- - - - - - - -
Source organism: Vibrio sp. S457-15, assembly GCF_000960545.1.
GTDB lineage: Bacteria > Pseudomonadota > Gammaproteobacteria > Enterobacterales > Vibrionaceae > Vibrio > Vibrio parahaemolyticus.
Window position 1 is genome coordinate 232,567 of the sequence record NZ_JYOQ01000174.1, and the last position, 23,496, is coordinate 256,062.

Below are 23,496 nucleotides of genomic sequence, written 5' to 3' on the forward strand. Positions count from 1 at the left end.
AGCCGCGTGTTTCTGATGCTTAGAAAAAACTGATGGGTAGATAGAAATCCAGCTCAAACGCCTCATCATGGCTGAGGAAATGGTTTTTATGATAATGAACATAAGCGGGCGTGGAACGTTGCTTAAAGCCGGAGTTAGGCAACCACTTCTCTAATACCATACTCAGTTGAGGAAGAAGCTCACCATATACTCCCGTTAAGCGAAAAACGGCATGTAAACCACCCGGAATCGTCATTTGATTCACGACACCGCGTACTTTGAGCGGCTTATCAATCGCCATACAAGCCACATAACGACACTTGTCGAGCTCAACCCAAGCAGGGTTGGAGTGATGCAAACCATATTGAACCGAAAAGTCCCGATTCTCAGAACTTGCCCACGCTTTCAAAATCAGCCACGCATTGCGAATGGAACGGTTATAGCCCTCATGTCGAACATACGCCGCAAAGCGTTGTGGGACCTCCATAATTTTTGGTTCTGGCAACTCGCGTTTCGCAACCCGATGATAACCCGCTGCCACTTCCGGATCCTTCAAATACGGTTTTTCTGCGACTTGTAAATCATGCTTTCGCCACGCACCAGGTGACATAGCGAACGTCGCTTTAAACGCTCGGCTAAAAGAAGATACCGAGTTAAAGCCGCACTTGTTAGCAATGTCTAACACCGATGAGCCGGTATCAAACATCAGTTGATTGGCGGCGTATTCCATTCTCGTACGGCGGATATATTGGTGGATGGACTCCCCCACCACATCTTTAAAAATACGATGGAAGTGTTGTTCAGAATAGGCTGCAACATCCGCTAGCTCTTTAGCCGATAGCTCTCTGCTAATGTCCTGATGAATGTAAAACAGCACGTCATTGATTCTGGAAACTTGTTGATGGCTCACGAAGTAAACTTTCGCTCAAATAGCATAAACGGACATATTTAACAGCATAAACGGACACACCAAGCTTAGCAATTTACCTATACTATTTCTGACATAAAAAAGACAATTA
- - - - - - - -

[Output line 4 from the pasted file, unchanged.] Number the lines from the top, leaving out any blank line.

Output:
Below are 23,496 nucleotides of genomic sequence, written 5' to 3' on the forward strand. Positions count from 1 at the left end.